On Wednesday, I saw a tweet from Santina Fantetti: a Kindergarten teacher with the Toronto Catholic District School Board. At the time, the tweet seemed like a straightforward question to me: is a piece of paper 2-D or 3-D? I was staring at some photocopy paper at the time, and it certainly seemed flat to me, so I was sure that it was two-dimensional. Little did I know that I had a lot of learning to do. Between the time that Santina sent the tweet on Wednesday until late in the day yesterday, the Twitter conversation kept going (as you can see in the Storify Story below).
These past couple of days, I’ve realized what this discussion really means.
- If you can’t hold something that’s 2-D, then what does this mean in terms of manipulatives?
- I like to think of math in terms of real world applications (thanks to one of my previous vice principals, Kristi Keery-Bishop). What are the real world applications then for shapes? I’m thinking of Visual Arts, blueprints, and maps, but is there anything else?
- For many reasons, I struggle with the value of worksheets. Seeing the connection between “shapes” and “paper,” I wonder if a worksheet will become even more tempting as the best way to teach this concept. How can we move beyond the worksheet and make this learning more concrete for students that need it?
- I look now at the Ontario Curriculum expectations for Geometry and Spatial Sense. In numerous grades, the specific expectations discuss using “concrete materials” to sort and classify shapes. What would these concrete materials be, if shapes technically can’t be held? Is our curriculum in line with the mathematical definition?
- Anamaria Ralph‘s comment about 3-D solids and exploring faces, made me wonder if we really should be teaching 2-D shapes in the context of 3-D solids. Then we can use manipulatives while also exploring the concept of 2-D. What do you think?
Days later, I continue to think that I owe many students an apology. In my fifteenth year of teaching, I’m gaining a new understanding of 2-D versus 3-D. For years, I’ve told students that two-dimensional shapes are “flat?” Now I’ve found out that I’m wrong. But what are they then? How would we define them for our youngest to our oldest learners? This multi-day discussion proves to me that we really are life-long learners. What have you learned this week? How will this learning impact on your practices? Let’s celebrate some new learning together!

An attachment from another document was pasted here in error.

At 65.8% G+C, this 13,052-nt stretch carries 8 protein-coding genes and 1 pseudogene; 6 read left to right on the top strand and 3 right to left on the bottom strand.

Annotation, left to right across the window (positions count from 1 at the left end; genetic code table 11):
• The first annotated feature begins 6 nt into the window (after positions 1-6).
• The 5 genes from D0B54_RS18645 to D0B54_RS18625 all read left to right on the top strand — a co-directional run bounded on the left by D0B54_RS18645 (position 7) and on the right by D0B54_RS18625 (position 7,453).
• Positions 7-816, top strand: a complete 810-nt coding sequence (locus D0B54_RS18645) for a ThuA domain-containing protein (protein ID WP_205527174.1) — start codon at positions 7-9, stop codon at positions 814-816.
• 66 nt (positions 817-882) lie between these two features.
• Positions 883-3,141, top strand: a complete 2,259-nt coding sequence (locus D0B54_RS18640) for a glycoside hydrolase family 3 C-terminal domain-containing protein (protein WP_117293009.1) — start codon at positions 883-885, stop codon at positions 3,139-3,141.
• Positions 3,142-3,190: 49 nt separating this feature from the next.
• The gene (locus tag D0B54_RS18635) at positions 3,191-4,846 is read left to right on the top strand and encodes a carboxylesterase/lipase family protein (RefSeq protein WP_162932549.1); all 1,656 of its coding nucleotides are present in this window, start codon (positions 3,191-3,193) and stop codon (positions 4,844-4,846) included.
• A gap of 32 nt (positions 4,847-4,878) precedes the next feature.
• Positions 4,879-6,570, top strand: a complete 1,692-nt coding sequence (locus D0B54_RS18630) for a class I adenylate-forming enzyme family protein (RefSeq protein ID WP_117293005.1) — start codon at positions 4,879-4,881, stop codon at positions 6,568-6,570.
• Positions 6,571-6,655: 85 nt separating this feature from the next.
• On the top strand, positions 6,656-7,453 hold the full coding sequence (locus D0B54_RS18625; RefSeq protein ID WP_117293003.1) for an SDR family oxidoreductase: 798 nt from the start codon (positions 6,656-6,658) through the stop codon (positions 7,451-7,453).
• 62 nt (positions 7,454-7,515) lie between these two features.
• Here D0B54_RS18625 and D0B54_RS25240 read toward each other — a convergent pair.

These questions, and perhaps more importantly, the willingness to ask them and wrestle with them, are doing the job. Thanks for sharing this episode of questioning and rethinking what you know. It’s a great example for all of us.
Thanks Sherri! I’m hoping that the questions eventually lead to some answers. At the very least though, they are leading to some rethinking of practices, and I think this will be beneficial for our students.
I really enjoyed the evolution of thought you have shown in the Twitter conversation and your reflections here after. I think it will draw more conversation and ideas and we can all look forward to seeing part two of this post when you figure it out. I think you are on the right track by trying to define what 2D/3D is by the applications. Using those examples and working from there will help you clarify the conditions of each. I find that a lot in math: the examples help to explain the conditions and limitations.
Can’t wait to see where you go from here with it!
Thanks for the comment and the vote of confidence, Kristi! These 2-D and 3-D connections make the most sense to me, and I can’t help but wonder if by linking both, students will actually get a clearer and deeper understanding of each. We have a few provocations for early next week that involve 3-D figures, so maybe we can start the conversation in class from there. I’m very appreciative of educators on Twitter that have also shared some ideas for me to consider. This is definitely still a work in progress, but knowing my propensity to blog, I’m sure another post will come soon enough. 🙂